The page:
Analysis of FMF mutations disclosed that all the North African Jewish patients with ESRD were homozygous for M694V (table 2). Among the Palestinian patients with ESRD seven were homozygous for the M694V, two were homozygous for M694I, and one patient was homozygous for the V726A mutation. Review of the rectal and renal biopsies showed that 22 of the patients had evidence for amyloidosis, and one patient had only focal segmental glomerulosclerosis with no amyloidosis on rectal, renal, or transplanted kidney specimens. Opening the identifying code for the genotype of this patient disclosed that he was the one homozygous for the V726A mutation (table 2).
The clinical and demographic data of the control group were similar to those of the ESRD group (table 3). The frequency of FMF attacks and the cumulative dose of colchicine were similar in both groups. Genetic analysis of the control group showed that among the 13 patients with FMF of North African origin the mutation distribution was: six homozygous for the M694V mutation, seven heterozygous for this mutation, of whom three also bear the E148Q mutation (table 2). Analysis of the 10 Palestinian patients with FMF in the control group disclosed a higher variability in mutation combinations. Only three were homozygous for the M694V mutation and four were heterozygous for this mutation (table 2). In contrast with the North African control group, the Palestinian patients had a higher rate of V726A and none had the E148Q substitution.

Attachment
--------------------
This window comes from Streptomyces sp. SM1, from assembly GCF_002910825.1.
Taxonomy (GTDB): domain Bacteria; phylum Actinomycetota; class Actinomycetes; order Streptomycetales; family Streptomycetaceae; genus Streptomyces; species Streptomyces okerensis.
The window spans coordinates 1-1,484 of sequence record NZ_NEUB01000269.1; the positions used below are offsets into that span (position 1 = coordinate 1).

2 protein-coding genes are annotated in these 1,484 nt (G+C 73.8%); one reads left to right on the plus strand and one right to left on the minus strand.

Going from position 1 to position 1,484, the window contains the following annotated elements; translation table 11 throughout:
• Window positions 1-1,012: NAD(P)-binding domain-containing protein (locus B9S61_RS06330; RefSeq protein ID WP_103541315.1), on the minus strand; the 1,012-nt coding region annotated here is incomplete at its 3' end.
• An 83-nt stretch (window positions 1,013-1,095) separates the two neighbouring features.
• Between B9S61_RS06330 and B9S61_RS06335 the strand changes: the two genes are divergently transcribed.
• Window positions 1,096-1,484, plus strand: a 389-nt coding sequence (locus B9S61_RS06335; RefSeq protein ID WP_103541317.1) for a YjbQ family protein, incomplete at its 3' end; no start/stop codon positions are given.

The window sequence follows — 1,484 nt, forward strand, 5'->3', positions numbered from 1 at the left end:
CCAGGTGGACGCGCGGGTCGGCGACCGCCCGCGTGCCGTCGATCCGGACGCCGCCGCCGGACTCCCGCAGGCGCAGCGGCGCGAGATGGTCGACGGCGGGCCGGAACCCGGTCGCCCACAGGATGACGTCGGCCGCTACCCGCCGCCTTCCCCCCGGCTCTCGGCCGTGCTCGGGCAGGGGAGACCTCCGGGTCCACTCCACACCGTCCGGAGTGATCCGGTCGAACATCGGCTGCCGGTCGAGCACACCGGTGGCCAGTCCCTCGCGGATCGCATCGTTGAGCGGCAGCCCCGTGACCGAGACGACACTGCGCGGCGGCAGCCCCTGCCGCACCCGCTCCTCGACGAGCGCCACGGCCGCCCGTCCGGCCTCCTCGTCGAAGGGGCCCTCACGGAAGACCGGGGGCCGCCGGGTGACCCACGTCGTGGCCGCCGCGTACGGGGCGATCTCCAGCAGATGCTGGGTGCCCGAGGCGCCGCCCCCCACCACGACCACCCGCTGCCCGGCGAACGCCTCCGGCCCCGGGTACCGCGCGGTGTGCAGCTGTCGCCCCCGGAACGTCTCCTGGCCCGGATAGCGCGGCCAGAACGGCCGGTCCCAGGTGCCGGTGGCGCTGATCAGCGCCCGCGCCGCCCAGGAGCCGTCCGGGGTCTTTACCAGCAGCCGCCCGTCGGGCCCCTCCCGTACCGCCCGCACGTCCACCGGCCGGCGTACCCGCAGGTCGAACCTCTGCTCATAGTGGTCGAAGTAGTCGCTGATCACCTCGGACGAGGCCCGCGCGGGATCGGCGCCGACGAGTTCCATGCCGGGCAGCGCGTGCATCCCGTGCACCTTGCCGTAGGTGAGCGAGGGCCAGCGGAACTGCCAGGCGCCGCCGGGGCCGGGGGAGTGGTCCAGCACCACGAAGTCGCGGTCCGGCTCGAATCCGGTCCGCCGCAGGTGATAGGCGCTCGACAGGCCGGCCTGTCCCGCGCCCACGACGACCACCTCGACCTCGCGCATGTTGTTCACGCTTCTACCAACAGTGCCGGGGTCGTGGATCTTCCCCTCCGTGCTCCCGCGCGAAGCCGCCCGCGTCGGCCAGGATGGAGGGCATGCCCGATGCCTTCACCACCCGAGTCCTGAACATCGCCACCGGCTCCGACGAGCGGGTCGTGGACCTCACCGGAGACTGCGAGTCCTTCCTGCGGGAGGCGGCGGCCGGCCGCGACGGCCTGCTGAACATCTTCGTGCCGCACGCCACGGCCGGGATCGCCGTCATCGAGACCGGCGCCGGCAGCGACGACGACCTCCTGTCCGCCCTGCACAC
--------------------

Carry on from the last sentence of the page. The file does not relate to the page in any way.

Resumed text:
Comparison of the frequency of homozygous 694 substitution in the ESRD and control groups showed a significantly greater frequency in the amyloid group (p<0.001). In fact, all the amyloid patients had a 694 substitution, most (21/23 (91%)) had the M694V and only 2/23 (9%), both Palestinians, had the M694I substitution.